In vocal communication, the mechanisms of sound production are well understood. The length of the vocal folds determines the minimum fundamental frequency, while the size and the shape of the vocal tract affect its filtering characteristics and hence, the resonant frequencies. Both measures—vocal fold length and vocal tract length—are related to body size and therefore, acoustic features are expected to vary with body size. Because direct measures of body size are difficult to obtain from free-ranging animals, age and sex have often been used as proxies. We surveyed studies which included direct measures of size or weight, and also studies in which only age and/or sex differences were examined. The main purpose was to examine whether age- and sex-related variations in acoustic features meet the predictions generated from our knowledge about sound production. Our survey revealed that compared to smaller animals, larger animals utter longer calls, with a lower fundamental frequency, with smaller formant dispersion, and with the energy concentrated in lower frequencies. Age and sex reliably reflect the influence of body size on acoustic features when gross size differences are examined. However, within age- and sex classes, this relationship may break down. In addition to body size, other factors such as internal state or social context may also influence the structure of vocal signals and highlight the richness of information in calls that is potentially available to listeners.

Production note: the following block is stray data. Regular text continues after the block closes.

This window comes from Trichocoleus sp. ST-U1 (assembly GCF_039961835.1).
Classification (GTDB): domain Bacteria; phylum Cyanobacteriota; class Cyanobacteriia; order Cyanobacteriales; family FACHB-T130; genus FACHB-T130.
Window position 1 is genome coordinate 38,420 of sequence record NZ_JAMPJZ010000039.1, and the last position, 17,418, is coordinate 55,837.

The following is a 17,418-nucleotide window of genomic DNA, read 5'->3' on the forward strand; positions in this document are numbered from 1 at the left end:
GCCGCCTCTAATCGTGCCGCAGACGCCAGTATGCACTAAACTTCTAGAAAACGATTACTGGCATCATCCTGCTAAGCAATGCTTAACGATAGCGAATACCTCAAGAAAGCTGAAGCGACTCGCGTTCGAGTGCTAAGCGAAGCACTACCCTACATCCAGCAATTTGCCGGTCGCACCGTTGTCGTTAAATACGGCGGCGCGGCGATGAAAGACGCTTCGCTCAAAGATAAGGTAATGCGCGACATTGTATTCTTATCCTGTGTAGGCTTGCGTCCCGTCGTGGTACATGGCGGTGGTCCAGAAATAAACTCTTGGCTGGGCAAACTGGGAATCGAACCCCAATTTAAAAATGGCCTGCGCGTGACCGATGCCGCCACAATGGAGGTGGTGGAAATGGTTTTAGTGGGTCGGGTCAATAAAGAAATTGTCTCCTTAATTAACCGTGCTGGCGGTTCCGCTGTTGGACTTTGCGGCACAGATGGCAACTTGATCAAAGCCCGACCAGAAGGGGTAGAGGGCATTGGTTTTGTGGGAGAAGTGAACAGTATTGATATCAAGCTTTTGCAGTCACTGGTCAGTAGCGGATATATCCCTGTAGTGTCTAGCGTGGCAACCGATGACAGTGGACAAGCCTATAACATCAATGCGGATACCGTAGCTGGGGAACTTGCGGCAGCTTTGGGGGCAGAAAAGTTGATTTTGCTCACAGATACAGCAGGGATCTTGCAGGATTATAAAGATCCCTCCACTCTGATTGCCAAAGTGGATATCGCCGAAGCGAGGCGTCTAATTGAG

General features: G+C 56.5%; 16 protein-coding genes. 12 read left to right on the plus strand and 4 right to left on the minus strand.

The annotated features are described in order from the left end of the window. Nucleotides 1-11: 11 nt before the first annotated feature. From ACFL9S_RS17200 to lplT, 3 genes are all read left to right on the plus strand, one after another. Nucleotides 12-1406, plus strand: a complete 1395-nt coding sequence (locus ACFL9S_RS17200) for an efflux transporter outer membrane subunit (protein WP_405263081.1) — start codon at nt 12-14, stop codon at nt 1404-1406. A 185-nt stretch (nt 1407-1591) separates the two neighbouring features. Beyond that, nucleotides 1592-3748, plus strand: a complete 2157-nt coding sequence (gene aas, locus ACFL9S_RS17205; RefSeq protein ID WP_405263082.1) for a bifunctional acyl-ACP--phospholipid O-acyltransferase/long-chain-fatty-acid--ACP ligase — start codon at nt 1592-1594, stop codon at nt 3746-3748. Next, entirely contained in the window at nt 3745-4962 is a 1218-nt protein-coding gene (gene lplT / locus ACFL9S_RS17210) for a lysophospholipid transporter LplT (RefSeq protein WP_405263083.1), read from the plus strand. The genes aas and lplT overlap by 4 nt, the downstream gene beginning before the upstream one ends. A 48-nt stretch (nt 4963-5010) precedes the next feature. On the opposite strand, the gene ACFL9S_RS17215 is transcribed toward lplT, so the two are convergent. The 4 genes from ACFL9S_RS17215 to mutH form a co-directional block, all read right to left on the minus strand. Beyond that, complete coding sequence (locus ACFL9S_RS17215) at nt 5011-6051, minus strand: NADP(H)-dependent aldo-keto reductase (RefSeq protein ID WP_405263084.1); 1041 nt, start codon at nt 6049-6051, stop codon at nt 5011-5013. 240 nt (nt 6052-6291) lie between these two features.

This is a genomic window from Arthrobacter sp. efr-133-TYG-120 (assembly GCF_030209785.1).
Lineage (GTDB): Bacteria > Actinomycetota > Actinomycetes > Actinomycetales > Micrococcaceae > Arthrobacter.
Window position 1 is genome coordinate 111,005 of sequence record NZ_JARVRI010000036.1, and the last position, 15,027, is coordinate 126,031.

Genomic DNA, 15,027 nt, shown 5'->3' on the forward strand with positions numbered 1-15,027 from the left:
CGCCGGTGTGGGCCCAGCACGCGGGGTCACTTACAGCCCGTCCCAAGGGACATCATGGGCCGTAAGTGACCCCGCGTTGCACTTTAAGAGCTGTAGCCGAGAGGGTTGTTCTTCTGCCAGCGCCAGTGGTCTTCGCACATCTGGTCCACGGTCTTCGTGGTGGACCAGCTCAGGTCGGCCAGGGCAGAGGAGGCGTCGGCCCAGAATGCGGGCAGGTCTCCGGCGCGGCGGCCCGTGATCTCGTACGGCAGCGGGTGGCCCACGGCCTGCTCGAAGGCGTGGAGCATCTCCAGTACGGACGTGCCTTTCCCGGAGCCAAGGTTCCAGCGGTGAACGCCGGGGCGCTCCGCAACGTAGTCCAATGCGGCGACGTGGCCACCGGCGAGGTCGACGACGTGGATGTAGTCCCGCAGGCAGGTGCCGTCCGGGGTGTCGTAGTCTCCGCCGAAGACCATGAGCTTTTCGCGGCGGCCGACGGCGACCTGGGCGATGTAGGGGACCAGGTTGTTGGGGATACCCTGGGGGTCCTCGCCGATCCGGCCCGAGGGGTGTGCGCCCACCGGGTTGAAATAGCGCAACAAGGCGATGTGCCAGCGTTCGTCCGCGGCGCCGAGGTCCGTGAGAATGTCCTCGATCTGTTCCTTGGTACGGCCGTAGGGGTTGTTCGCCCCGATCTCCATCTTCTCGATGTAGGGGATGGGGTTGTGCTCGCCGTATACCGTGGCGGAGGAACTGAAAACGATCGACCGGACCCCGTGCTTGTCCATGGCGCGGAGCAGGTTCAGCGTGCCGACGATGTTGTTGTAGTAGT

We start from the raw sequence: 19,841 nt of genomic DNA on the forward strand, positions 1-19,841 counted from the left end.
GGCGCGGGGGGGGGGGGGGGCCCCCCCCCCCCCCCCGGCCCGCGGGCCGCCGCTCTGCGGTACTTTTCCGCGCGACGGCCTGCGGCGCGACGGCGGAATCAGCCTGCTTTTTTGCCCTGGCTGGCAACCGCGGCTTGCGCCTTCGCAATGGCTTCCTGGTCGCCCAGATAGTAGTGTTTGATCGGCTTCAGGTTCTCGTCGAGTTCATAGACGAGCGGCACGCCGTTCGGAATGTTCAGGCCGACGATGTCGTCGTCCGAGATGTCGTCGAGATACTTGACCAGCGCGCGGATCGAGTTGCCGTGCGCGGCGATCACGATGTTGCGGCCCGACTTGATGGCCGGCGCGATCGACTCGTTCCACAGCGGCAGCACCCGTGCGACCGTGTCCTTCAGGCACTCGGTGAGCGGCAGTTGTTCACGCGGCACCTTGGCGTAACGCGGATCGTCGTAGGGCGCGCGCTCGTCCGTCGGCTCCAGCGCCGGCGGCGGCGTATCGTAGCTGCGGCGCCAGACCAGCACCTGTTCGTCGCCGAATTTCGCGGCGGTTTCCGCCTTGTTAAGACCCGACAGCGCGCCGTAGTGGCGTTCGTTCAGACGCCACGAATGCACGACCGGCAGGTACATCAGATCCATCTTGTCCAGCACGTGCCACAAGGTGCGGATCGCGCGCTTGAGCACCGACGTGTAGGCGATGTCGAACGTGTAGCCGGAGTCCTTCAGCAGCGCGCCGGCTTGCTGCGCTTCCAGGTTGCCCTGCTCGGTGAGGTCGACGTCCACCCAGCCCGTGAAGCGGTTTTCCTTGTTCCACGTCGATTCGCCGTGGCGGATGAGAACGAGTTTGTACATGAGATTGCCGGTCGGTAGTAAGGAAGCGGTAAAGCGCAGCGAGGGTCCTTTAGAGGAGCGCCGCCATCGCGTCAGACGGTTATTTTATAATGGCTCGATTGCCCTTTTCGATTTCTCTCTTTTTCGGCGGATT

Keywords Primates – Sound production – Body size – Age – Sex
Acoustic Features of Female Chacma Baboon Barks